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January 26th, 2009 by Temple City Tribune
I was not surprised that a number of readers would call about seller financing, as it is one way to sell that unwanted property. There are rules to follow, rules of self-protection for both the buyer and seller. Since the calls received seem to be coming from seniors, having someone (preferably an attorney) assist them is the very first consideration. This is especially true if a Realtor® is not involved with bringing the buyer or representing the seller. Note that I specifically state Realtor®, as there are people that hold a real estate license, selling property, but are doing so without having the experience or support of the California Association of Realtors® legal department, who does give agents considerable assistance. An experienced Realtor®, would have knowledge as to the correct verbiage to use in such a transaction.
I’m devoting this article to two questions that came from a senior citizen.
Q) I have a singlewide trailer in (name of park withheld) in a senior park. I have listed it for $19,500. A senior couple wants to buy it with a token down payment; I carry the first with a 6% interest on a 30 year amortized loan. It is tempting because I have been paying space rent of $400 a month since August and the home is not occupied and the space rent is ongoing! What would you advise?
A) I am assuming that you are asking if it is wise for you to carry the $19,500 mortgage for the home. There are questions that need to be answered in order to properly answer your question.
What is the age of your mobile home? How much down payment is the buyer making? Did you have a credit check made of the buyer? Are you using the services of an Escrow Company or going it alone? Who is paying the transfer fees (if any) to the park management? Are you including a home warranty, if so who will be paying for it? Who will pay for the pest inspection? All of these are important questions to avoid possible future problems, even possible litigation. It is never wise to go it alone, and using an escrow company is extremely important, and each party can pay their own closing costs.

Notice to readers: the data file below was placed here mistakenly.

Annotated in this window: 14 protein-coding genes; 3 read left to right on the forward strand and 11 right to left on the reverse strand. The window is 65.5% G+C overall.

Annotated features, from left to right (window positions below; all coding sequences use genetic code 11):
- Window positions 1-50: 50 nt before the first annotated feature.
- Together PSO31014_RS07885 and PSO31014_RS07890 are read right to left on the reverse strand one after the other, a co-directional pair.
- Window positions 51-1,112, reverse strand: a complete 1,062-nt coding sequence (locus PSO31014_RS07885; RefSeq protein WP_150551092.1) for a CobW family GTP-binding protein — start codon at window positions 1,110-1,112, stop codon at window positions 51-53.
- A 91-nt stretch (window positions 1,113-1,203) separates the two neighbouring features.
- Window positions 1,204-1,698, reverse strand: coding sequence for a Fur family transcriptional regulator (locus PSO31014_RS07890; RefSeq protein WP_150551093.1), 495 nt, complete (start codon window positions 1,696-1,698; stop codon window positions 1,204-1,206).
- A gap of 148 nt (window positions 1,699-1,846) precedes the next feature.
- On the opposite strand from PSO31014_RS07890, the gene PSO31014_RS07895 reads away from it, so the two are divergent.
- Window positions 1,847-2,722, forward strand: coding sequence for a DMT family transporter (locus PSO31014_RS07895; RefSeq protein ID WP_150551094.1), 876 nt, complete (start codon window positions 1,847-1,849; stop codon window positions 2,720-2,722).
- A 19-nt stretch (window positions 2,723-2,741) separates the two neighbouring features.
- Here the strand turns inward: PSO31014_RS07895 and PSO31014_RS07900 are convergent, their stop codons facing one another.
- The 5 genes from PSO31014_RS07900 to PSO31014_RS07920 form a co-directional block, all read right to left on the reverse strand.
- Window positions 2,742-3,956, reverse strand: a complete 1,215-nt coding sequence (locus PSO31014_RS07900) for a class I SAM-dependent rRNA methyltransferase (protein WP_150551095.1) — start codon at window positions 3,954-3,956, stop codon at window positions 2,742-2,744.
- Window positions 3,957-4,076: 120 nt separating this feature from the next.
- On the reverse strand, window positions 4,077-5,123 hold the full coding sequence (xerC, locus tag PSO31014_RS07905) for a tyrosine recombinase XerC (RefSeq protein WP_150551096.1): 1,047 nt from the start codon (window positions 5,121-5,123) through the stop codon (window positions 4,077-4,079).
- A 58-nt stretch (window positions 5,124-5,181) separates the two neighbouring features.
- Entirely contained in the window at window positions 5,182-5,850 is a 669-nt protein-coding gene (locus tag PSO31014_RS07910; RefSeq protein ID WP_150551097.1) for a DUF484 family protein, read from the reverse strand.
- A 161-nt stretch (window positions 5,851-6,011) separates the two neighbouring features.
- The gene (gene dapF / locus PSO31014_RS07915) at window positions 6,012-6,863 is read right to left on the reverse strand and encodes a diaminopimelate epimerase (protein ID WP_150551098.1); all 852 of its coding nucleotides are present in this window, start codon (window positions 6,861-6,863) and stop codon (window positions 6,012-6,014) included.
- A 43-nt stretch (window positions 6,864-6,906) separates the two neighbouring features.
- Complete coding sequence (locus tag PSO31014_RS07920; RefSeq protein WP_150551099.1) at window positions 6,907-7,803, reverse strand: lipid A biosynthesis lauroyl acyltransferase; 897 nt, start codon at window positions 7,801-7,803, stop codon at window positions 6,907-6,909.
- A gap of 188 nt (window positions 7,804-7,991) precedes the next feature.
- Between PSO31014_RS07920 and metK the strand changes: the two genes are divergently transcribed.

Based on the age of your home, it may not be possible for a buyer to obtain a loan from a conventional lender, and the only way of selling the property is by either cash or seller financing. But financing a home without a credit check of the buyer(s) is certainly not a good idea.
Most parks require the park management approve a buyer. They do this to see if the new buyer is qualified towards making the monthly HOA dues/assessment payments. It is important to know if this has been done. It is very possible that the park management had completed a credit check and would give you some information.
It is hoped that you did receive a good down payment from the buyers, at least 20-percent. If you are carrying the note, what are the terms? Is there a late charge if payment is not paid within 10-days of the due date? Is there a prepayment clause in the agreement? Should the buyer sell the home are you to be paid off upon transfer?
I would suggest that the loan amount be amortized over 30-years (or sooner, prefer 15-years) due and payable in five-years. If payments are made on time, you can always extend the loan, but never for more than five-years at a time. Should the buyer’s die, the property could go into Probate and that could possibly tie-up the property, and amounts due you (until the Probate is settled) could be delayed. If they die in the property that becomes an important disclosure item when the property is re-sold.
I understand your need and want of selling this property, but you may wish to discuss this with your accountant or attorney to see if the advice that I am suggesting is right for you.
Following was received from same senior writer: (reduced to fit article, only important parts of letter are included)
Quote, “This was my brother’s home who had passed away in (date not included in this article). I have already paid over $1,600 in monthly space rent on an unoccupied home. Hopefully credit worthy prospect buyer (they have to be approved credit wise by the management before they can buy) is offering $8-10K more than similar homes are going for in this community”.
A) You said that your brother was the owner of this home, but did he leave the home to you or did you just assume ownership? If he left the property to you, how was it done? Was there a Probate? Are there any other family members? Did your brother have any children? Loads of questions that you should consider discussing with your attorney before selling the property.
B) You said that the buyers are offering $8-10K more than similar homes are going for in this community. This creates another problem, and a possible serious one at that. Are the buyer’s aware that they are over-paying for the property? If not, consider including the following statement as part of the Purchase Agreement: “Buyer(s) aware of like valued homes in the development and wishes to proceed with the purchase”. This is a suggested statement, but your attorney may wish to use a stronger one. If the buyers are not aware of like values, it is very possible that at some future date they can seek to recover the over-payment through litigation.
I am not practicing law, nor am I suggesting any legal steps on your part, but based on what you have written it is very important that you have that discussion with your attorney. Hope that I have not burst any bubbles for you.
Louis Perlin CRS, GRI is a Syndicated Writer, Author, Professional Real Estate Witness and Mediator. Lou can be reached by calling Marilyn Perlin Realtors, Inc. at (760) 327-8401 or by E-mail: firstname.lastname@example.org.